Rooms Hotels

Financing Options Open Up for Europe’s Rebounding Hotel Industry

Mar 06, 2014 2:00 pm

Skift Take

The improving market means that even brands without global ‘trophies’ can find capital substantial enough to fuel growth and enter new markets. The challenge for hoteliers will be to grow at a sustainable pace that ensures the expected returns.

— Samantha Shankman

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Europe’s hotel sector is finding its financing options are the best in years as investors seek better returns in a low interest rate environment and economies emerge from bruising recessions, fanning optimism for the rest of the year.

Industry executives say lenders and investors now understand the sector better, seeing it more as a business investment than a straight property play.

“It’s the first time in five years that we’ve been able to say people are confident about deal flow and the availability of finance,” said Karen Friebe of law firm BLP, which released a study showing 97 percent of hotel industry professionals expect revenue per available room to rise in 2014.

Hotel and leisure industry consultancy HVS London said total hotel transactions across Europe reached a value of 7.7 billion euros ($10.6 billion) in 2013, a 39 percent jump from 2012 but still well below the 18.8 billion seen in 2007.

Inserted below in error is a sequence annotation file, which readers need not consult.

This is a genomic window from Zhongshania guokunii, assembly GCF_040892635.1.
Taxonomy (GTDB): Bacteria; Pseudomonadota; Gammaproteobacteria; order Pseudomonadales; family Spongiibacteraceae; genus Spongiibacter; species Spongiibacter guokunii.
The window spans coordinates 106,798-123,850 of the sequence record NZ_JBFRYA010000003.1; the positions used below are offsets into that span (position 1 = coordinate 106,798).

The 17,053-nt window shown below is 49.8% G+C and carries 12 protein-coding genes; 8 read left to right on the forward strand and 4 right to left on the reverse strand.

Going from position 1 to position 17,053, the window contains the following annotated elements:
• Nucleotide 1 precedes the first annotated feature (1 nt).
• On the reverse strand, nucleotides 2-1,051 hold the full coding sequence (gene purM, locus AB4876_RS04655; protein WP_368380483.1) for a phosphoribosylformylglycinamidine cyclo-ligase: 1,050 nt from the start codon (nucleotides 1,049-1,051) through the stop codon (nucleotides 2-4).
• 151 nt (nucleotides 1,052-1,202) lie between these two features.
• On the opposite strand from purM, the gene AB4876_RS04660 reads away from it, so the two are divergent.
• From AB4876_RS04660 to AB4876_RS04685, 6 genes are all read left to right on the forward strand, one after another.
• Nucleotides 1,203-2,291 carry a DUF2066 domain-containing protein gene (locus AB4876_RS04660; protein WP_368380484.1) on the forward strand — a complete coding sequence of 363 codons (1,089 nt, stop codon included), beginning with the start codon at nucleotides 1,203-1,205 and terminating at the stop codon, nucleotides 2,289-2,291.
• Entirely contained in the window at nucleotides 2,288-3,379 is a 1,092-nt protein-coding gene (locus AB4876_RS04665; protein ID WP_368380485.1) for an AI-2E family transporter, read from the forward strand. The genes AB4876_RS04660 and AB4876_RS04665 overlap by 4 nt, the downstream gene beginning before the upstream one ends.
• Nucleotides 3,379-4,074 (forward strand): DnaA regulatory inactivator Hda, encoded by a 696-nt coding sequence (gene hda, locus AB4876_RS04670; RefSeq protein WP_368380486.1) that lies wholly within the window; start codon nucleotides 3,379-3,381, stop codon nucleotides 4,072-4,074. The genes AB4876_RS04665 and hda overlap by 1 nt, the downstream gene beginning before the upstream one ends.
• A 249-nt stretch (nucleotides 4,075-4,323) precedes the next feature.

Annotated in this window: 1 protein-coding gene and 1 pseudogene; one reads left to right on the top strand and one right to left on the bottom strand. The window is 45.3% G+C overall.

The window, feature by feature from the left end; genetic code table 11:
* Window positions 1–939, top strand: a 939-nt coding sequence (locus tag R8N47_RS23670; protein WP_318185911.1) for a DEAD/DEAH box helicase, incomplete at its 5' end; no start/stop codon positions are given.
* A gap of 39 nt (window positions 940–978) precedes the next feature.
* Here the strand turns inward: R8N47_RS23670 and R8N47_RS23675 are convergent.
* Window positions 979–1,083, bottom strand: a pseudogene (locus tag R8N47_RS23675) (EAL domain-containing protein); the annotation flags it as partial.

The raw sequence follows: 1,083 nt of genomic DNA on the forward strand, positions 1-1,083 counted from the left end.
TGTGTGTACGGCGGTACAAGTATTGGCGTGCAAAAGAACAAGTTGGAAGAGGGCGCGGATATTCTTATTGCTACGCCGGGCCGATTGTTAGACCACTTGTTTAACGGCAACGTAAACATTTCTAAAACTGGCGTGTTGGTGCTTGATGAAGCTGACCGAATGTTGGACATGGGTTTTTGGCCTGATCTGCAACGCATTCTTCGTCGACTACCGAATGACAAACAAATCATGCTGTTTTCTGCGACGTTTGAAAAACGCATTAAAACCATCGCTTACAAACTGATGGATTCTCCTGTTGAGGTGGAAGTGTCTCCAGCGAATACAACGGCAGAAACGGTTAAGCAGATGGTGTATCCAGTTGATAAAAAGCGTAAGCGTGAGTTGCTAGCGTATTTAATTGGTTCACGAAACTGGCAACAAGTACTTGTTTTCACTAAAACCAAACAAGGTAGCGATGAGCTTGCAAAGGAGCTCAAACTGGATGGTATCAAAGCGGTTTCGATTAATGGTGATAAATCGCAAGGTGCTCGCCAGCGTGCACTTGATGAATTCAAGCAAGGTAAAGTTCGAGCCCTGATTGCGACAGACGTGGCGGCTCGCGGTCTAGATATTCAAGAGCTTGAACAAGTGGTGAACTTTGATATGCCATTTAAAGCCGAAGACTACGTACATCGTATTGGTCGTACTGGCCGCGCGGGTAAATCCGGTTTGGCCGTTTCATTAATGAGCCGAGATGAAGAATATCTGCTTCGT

HVS said investor appetite was strong in the first few weeks of the year. Jones Lang LaSalle expects global deal volume in the hotel industry of $50 billion this year – up 10 percent from 2013.

“I’m hoping there’ll be some interesting portfolio deals this year with medium-sized deals, up to 15 hotels,” Friebe said at the IHIF hotels conference in Berlin.

Research by advisor Grant Thornton suggests around one in five hotel businesses plan to invest in new buildings this year.

While half of the experts it interviewed expected banks to be the principal lenders for such projects, a third thought insurance funds and private equity would be the main participants. In the past, retail banks and high net worth individuals have dominated the sector.

InterContinental Hotels Group‘s Europe head Angela Brav said the fact that deals were not being lost because of a lack of access to capital made for a refreshing change.

“We’re also seeing people that were doing more in residential and offices now dabbling in hotels,” she added.

Intercontinental vies with the likes of France’s Accor , and U.S. firms Marriott, Hilton and Starwood Hotels to get travellers into its European hotel rooms.

Starwood Hotels signed 152 deals last year for franchised or managed hotels, a record for the group, thanks to the return of capital to the sector.

“The trends and tailwinds are such that we have every hope that it will be as strong as last year or even stronger,” Simon Turner, the company’s president of development told Reuters in Berlin.

Simon Vincent, head of EMEA at Hilton Worldwide said there was appetite for risk and new lending, adding that even regional banks had opened up.

Right Deals